In an effort to increase access to this data, we are now revising our data-sharing policy for all PLOS journals: authors must make all data publicly available, without restriction, immediately upon publication of the article. Beginning March 3rd, 2014, all authors who submit to a PLOS journal will be asked to provide a Data Availability Statement, describing where and how others can access each dataset that underlies the findings. This Data Availability Statement will be published on the first page of each article.

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              "SCOAP3 Lifts Off: An Interview with Ann Okerson"

              Posted in Open Access, Open Science, Publishing, Scholarly Journals on February 18th, 2014

              David Wojick has published "SCOAP3 Lifts Off: An Interview with Ann Okerson" in The Scholarly Kitchen.

              Here's an excerpt:

              Q: SCOAP3 seems pretty complicated to me. As I understand it they make deals with leading particle physics journals, so that when those libraries that participate in SCOAP3 pay the article publishing charges, everyone's subscription price is either lowered or eliminated, depending on whether some or all of the articles are paid for. Is that correct?

              A: Roughly put, that's true. "They" are "we" in this case. Let me note here that without the interest and participation of the publishers, SCOAP3 would not have launched on January 1st, already with hundreds of 2014 articles in the SCOAP3 repository at CERN and now flowing in on a daily basis. The SCOAP3 Technical Working Group developed, in conjunction with the Steering Committee, a set of criteria that formed the basis for publisher participation. Publishers received the Invitation to Tender and responded by describing in detail the way in which they would participate and at what cost per article.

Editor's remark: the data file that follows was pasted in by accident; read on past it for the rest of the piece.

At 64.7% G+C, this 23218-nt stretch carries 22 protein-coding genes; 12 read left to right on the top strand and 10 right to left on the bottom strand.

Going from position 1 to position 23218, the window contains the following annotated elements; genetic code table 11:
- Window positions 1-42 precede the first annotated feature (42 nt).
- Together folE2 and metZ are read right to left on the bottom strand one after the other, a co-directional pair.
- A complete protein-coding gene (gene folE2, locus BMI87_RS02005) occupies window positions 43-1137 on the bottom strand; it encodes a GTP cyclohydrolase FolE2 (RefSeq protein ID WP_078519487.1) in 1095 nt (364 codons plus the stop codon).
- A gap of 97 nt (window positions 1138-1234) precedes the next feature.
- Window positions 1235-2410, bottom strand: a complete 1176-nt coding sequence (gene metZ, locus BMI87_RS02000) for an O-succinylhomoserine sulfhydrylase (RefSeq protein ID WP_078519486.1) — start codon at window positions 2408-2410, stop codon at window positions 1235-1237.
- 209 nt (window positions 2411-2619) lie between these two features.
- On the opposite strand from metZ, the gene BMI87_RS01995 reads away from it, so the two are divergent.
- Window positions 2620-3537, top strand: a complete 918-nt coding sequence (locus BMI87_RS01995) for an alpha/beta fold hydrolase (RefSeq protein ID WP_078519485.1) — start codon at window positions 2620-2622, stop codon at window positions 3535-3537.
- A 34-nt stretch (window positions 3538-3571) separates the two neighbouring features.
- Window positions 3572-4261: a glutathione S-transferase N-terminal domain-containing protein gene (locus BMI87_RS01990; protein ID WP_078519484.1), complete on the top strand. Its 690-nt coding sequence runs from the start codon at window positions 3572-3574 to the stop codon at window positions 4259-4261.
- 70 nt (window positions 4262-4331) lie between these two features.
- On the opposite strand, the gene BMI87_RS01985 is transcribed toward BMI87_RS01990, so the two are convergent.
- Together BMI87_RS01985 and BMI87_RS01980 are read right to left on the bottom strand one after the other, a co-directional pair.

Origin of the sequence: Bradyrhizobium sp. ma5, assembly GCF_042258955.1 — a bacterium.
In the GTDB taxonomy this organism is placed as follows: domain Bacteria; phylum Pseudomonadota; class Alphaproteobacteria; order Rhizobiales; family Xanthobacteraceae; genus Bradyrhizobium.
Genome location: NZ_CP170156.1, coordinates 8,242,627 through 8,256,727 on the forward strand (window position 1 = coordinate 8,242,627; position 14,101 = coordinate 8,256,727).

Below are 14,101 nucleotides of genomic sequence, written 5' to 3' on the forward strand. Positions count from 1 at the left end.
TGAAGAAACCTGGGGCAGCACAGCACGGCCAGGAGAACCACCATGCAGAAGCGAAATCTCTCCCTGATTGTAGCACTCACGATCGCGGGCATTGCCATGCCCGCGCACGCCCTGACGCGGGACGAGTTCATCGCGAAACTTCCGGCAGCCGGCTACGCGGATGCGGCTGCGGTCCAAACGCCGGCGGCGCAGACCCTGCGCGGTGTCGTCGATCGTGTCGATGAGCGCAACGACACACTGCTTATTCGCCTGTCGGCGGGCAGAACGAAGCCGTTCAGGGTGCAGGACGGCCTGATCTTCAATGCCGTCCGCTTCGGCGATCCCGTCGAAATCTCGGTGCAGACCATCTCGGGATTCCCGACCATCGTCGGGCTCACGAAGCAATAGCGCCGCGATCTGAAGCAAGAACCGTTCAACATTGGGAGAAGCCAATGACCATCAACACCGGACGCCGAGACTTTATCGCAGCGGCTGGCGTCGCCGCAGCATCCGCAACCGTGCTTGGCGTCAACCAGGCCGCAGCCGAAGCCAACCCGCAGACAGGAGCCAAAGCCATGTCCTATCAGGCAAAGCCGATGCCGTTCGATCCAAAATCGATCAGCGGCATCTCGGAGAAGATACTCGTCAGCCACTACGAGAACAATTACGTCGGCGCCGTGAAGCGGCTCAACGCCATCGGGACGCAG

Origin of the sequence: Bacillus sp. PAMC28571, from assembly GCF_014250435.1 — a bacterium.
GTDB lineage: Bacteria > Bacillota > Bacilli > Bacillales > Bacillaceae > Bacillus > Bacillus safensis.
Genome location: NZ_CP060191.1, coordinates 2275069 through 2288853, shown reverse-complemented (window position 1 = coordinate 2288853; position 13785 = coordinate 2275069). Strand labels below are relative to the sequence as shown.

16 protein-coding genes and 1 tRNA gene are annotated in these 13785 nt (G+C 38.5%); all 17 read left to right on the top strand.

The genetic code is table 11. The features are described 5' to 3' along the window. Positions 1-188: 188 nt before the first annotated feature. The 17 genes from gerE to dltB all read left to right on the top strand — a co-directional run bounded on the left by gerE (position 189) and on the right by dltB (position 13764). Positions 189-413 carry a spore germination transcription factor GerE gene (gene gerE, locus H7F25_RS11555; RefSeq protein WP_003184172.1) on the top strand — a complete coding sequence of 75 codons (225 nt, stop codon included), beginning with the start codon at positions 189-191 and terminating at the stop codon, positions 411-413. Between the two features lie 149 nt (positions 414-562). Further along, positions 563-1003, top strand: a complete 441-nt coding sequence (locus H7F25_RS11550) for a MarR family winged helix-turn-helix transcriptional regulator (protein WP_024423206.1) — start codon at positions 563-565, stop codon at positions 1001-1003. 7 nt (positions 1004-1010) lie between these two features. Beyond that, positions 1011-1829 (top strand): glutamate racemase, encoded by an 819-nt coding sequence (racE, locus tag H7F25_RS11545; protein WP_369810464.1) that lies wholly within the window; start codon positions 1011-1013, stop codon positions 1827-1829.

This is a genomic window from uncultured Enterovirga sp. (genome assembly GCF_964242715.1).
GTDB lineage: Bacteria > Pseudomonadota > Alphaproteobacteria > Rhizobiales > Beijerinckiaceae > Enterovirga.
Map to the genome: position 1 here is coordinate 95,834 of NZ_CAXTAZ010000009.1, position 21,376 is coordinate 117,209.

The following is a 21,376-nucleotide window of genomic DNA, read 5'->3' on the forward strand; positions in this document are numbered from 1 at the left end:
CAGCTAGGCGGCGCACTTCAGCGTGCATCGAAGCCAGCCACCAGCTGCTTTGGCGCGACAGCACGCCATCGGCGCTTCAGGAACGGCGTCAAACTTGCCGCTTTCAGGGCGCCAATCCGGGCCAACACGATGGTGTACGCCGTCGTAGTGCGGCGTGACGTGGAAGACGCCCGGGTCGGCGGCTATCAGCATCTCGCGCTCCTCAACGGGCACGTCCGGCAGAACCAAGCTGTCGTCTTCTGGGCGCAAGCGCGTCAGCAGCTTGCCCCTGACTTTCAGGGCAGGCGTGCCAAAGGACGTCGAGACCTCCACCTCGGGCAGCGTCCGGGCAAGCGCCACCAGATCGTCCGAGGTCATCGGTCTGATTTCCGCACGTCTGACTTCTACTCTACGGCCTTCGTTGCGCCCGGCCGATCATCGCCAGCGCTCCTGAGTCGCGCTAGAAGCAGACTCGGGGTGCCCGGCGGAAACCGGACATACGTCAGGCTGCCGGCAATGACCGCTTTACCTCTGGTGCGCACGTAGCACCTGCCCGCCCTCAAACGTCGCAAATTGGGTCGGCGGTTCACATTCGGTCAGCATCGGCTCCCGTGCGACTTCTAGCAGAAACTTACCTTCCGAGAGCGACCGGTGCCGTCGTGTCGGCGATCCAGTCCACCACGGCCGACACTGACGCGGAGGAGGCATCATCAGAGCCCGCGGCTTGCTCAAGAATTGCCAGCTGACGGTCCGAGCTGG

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                Only 20.56 % of Jounals in DOAJ Use CC BY or CC BY-SA License

                Posted in Copyright, Creative Commons/Open Licenses, Open Access, Publishing, Scholarly Journals on February 17th, 2014

                The post "CC-BY Dominates under the Creative Commons licensed Journals in the Directory of Open Access Journals (DOAJ)" analyzes the use of Creative Commons licences by journals in the Directory of Open Access Journals.

                Here's an excerpt:

                A total of 2,016 (or 20.56 %) of the guided journal in DOAJ therefore use a license (CC-BY or CC-BY-SA), which is compatible with the requirements of the Open Definition and allow a restriction-free use of the contents within the meaning of Open Access defined the Budapest Open Access Initiative, the RCUK Open Access policy and the Berlin Declaration.

                If we consider the subset of journals that use any CC license that the claims of the Open Definition sufficient licenses dominate even slightly: About 54% of all journals that use a CC license , use either CC-BY ( 52.77 %) or CC-BY-SA (1.40 %). Surprisingly low is the proportion of journals which use the most restrictive CC license CC-BY-NC-ND : Only 737 journals (7.52 % of all journals and 19.80% under the CC-licensed journals). This license variant neither allows edits or allows to create derivative works (such as translations) nor a commercial use is possible. Surprisingly allow more than half (2,060, 55.35 %) of which is under a CC license Journals a commercial exploitation of the contents, only 44.65% (1662) prohibit this.